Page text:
Campus Carry Laws by Andrew Q. Morse

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In the years following the tragedy at Virginia Tech, college and university leaders have heeded the call to strengthen campus-wide violence prevention and crisis response systems.  Threat assessment and behavioral intervention teams have become regular and integral components of prevention efforts.  Mental health and counseling services were acknowledged as a necessary and critical campus resource.  Technology allowed for the development of confidential bystander reporting tools that enable law enforcement and others responsible for campus safety to promptly assess or respond to a potential threat.  Memoranda of understanding with local law enforcement enable the more efficient handling of threats or violence. These comprise a brief description of the methods used to build and bolster the campus safety architecture by college and university leaders.   

Across the states, legislation and campus policy have confined the presence of firearms in educational settings to law enforcement officers, be they campus or otherwise. But in recent years, fueled by the narrative that ‘the best person to protect your safety is you,’ gun rights advocates have increasingly pushed for the rights of concealed carry firearms permit owners to wield their weapon in college and university settings, if they so choose. Recent legislative activity has signaled a shift in the momentum related to firearms’ presence in postsecondary settings, with rapid and substantial growth in the number of states considering bills that would allow conceal and carry permit holders to bring their firearms on campus. In a soon forthcoming report, the Education Commission of the States and NASPA note that nearly one half of the states considered such legislation this past year, representing an increase from just under one-third the year prior. In a report released in early October of this year, the Education Commission of the States and NASPA note that nearly one half of the states considered such legislation in 2016, representing an increase from just under one-third the year prior.

But as the volume of the campus carry cause has built to a crescendo, its advocates have yet to answer the essential question: Will more guns make our campus communities safer?  The answer depicted by research is ‘No.’ 

We can compare crime statistics with state gun laws and observe, for instance, that individuals are already able to carry firearms in six of the ten states with the highest rates of violent crime per capita.  If firearms are the solution to individual or public safety, we should expect states with loose gun regulations not to be among the states with the highest rates of such crime. The science of aggression has also discovered the ‘weapons effect,’ a phenomenon in which the mere presence of firearms actually increases aggression in those who have not otherwise been provoked. Investigative journalism has also shown that individuals who are not provided crisis-response training are ill-equipped to protect themselves and others in the moment of unforeseen violence regardless of their level of training in the basic handling of a firearm.  This last point is important because no state’s concealed carry licensure requirements mandate any – let alone ongoing – crisis response training, and many other states fail to require training in even the basic handling and use of a firearm to obtain a permit.  Gun ownership is also associated with accidental self-inflicted harm or death, interpersonal violence, and abuse of alcohol and/or drugs.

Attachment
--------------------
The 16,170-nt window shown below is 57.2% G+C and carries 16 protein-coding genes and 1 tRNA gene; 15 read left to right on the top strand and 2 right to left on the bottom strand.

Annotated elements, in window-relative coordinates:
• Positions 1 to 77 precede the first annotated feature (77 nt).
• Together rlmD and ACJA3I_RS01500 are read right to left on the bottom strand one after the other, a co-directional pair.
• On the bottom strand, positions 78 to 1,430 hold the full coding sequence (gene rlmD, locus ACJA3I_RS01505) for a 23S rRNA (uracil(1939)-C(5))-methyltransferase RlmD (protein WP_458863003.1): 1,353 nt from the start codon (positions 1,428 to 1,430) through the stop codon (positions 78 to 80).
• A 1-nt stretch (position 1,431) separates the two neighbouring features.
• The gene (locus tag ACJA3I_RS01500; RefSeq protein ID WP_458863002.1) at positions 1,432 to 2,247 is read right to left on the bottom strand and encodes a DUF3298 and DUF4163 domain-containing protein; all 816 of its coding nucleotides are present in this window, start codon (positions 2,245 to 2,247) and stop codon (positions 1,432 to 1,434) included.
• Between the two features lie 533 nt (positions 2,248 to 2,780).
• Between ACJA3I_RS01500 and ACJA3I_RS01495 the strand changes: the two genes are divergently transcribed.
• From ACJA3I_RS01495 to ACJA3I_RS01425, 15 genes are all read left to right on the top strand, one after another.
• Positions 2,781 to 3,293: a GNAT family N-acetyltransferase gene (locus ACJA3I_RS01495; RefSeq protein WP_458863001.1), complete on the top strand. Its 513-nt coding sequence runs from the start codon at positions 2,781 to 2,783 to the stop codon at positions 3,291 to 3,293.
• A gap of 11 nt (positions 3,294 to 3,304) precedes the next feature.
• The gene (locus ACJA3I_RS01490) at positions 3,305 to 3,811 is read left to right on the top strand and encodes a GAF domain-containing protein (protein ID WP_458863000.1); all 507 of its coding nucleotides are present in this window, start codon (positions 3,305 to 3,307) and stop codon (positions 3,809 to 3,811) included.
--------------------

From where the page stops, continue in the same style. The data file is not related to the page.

We cannot overlook how all of these factors affect the safety and well-being of our campus communities, and, in turn, influence the teaching and learning missions that we hold in trust to stakeholders and – most importantly – to students. Though it seems we increasingly find ourselves in a ‘governance by anecdote’ environment, it’s imperative that educational leaders share perspectives on the unintended consequences and implementation concerns associated with proposals that would bring change to our campus communities. Of equal importance, we should engage one another in thought partnership to influence the outcome of policy that brings change to our efforts to prevent violence, and, when we must comply with new law or regulation, work together to envision strategies to comply while affirming our commitment to the quality and care of our living, learning, and working environments.

 

ECS + NASPA’s Final Report Referenced Above